Most of us recognize Margaret Sanger as the mother of birth control in this country. Turns out, that’s all we know about her, and there’s a whole lot more to her story.

Sanger was not only a force for change she was a force of nature. Born in 1879, by adolescence she relished challenging norms. A charismatic beauty, and a nurse by trade, she was a naturally inquisitive and sensual young woman who morphed into a political activist and writer who spent a lifetime fighting for sexual freedom and family planning.

She learned at the feet of her elders. She watched her impoverished mother whither away raising eleven children and burying others who died in infancy. She nursed desperate women who risked their lives in attempts to eliminate their own pregnancies rather than bring another hungry child into the world.

You might say Sanger promulgated what in later years became known as free love. She opened the first birth control clinic in America in 1916 and founded Planned Parenthood. Keep in mind that until 1960, when birth control pills were approved, birth control was in the hands of men alone, and illegal for women to undertake in any way. Sanger died just a few years later, in 1966, having realized her dream.

In the early years of the fight, under indictment for publishing a magazine promoting family planning, she fled to Canada and on to Britain for many years before returning to the states to continue her battle. She left behind three children and their father, whose voices, among others like social reformer Havelock Ellis, are included in this page-turner about Sanger’s remarkable life and many loves.

Telling a true tale in fiction often reveals greater truths through the literary license of dialogue and reflection. Feldman does an excellent job taking the reader on the ride that was Sanger’s life, including love affairs and friendships with some of the greatest thinkers of the age, and the heartache of children and husbands left behind as she pursued the greater good.

Ellen Feldman has crafted a well-told story of a well-meaning woman who made the hard choices women of that time were not permitted to make, and women and families today are all the better for it.

10 June 2016



Graham Swift has a way with words. Truly. One of those terse and elegant British writers who evoke time and place through character. Never more so than his new novella "Mothering Sunday." Talk about packing a punch.

The time: 1924. The place: Beechwood, a suburb of London. Families are still reeling from their WWI losses and the divide between aristocracy and the underclass is famously wide. Jane is an orphan, a house maid, having an affair with the bon vivant who lives nearby. She delights in their subterfuge as they tryst at all sorts of places, but on this day, the English Mother’s Day, when all the house staffs visit their mums and families are dining together elsewhere, she is invited for the first time to his estate where, on the opening page, she lay naked enjoying the sense of adventure and an erotic radiance.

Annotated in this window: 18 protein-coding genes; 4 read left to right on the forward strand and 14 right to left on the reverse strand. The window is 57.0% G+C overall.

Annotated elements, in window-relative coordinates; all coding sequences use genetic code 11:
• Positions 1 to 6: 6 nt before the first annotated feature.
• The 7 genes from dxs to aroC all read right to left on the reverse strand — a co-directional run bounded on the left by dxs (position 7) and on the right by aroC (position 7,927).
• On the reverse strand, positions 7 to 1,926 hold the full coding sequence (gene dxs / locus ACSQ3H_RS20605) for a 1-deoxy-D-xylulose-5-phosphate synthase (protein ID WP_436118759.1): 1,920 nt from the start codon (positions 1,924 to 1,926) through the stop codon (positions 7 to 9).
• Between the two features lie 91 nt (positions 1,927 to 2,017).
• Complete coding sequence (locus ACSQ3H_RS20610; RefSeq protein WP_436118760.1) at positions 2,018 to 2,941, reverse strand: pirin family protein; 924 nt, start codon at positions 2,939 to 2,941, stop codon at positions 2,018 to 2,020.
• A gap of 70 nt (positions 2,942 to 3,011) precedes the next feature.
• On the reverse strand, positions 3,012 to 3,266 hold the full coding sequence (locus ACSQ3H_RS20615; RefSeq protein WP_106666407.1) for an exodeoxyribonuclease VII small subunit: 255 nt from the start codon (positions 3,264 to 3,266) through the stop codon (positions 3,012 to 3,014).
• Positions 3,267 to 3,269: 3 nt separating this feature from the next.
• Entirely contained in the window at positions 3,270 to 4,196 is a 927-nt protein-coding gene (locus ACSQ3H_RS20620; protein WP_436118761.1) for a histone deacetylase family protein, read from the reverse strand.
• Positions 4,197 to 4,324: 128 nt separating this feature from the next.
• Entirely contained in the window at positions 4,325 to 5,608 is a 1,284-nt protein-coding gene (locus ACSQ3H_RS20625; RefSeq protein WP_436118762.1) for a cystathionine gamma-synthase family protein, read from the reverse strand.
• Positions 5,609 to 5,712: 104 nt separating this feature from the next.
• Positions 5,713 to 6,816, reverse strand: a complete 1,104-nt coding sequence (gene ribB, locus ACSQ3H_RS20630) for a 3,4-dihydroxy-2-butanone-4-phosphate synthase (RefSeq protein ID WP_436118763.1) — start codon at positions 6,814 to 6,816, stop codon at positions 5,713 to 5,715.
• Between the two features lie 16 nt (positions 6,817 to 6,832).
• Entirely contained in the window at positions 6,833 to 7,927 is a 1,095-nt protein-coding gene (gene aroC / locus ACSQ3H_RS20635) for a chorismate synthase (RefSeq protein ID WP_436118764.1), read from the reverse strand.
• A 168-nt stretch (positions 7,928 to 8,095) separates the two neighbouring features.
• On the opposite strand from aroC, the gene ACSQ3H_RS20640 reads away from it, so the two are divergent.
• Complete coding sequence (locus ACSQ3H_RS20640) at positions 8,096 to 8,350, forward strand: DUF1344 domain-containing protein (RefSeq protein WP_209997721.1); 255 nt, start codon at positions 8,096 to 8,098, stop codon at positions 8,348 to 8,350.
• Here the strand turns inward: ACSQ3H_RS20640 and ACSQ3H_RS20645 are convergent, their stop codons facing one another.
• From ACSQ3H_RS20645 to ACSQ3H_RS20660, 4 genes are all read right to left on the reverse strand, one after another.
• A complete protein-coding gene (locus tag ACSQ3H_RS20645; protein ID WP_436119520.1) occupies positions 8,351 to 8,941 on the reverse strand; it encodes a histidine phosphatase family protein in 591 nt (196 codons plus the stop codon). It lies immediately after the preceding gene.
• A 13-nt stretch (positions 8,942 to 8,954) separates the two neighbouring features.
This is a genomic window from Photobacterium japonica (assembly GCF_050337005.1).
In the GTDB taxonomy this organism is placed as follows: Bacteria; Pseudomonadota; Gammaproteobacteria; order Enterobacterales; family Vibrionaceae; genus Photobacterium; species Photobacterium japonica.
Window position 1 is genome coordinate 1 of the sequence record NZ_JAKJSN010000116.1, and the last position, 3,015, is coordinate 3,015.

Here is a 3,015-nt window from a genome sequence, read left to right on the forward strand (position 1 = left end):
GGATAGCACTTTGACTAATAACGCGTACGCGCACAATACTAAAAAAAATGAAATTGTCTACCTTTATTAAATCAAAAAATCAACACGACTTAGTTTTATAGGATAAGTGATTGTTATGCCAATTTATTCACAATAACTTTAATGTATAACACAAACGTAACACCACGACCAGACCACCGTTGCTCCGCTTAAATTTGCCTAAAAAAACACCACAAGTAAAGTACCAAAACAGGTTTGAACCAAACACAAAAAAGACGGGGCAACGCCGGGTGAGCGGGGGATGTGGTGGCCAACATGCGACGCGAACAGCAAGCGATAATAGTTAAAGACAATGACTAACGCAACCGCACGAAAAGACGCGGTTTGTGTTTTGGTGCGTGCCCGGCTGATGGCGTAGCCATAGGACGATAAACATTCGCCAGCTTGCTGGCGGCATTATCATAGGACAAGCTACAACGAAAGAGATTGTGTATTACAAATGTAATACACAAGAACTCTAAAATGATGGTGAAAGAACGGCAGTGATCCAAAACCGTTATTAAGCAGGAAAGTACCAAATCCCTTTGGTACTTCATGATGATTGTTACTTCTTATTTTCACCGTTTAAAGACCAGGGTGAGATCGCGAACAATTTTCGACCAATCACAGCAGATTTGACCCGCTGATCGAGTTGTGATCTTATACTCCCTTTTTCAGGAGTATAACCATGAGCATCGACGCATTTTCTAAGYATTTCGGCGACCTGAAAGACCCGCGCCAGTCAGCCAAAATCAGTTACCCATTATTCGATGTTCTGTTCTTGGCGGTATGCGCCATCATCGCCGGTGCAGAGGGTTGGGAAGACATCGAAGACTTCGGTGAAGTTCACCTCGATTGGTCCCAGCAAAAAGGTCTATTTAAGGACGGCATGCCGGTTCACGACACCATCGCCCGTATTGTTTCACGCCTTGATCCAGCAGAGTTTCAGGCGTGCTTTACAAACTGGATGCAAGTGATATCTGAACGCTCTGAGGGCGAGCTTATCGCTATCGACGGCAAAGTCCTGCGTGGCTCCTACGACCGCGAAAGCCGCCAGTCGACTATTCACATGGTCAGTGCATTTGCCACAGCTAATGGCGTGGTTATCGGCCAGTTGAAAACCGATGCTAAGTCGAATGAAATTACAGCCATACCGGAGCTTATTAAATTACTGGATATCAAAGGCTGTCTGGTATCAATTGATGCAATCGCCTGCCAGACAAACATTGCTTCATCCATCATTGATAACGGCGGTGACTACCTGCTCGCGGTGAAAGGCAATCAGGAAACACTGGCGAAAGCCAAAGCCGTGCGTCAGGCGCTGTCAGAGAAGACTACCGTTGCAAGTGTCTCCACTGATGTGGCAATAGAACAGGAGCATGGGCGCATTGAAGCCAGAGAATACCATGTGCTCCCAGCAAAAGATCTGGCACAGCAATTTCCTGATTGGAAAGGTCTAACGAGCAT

But she watched him now move, naked but for a silver signet ring, across the sunlit room. She would not later in life use with any readiness, if at all, the word “stallion” for a man. But such he was. He was twenty-three and she was twenty-two. And he was even what you might call a thoroughbred, although she did not have that word then…

The trick of the novel is that Jane stays naked throughout most of the day as she lingers at the homestead while her lover leaves for lunch with his fiancé. Yes, he is soon to be married. Their end is in sight. 

He has invited her to stay. And as she wanders the house, as liberated as a housemaid every gets, in every sense of the word, she examines paraphernalia, indulges in fresh pie, discovers lifestyle in the details and imagines stories of lives before or those to come. 

All the scenes. To imagine them was only to imaging the possible, even to predict the actual. But it was also to conjure the non-existent.

The delight of the novel, which the reader learns early on, is that Jane evolves to be a famous storyteller. But we don’t know that just yet. Her imagination has already been cultivated by the master of her own house, who has invited her to freely use his library. She chooses, to his surprise, adventure and nautical tales which fire her imagination with all that seems impossible to an orphan girl. However to this orphan, a clean slate for a fertile mind.

“…I was left on the steps of an orphanage – in some sort of a bundle. There were places in those days where that sort of thing could happen. 1902. It was a different world. Not the start in life any of us might wish for. But then in some ways” – the glint would appear again – “the perfect one.”

No spoilers now. I will just say the story unfolds in one day and captures a lifetime. A fascinating lifetime. And a divine evocation of the nature of writing.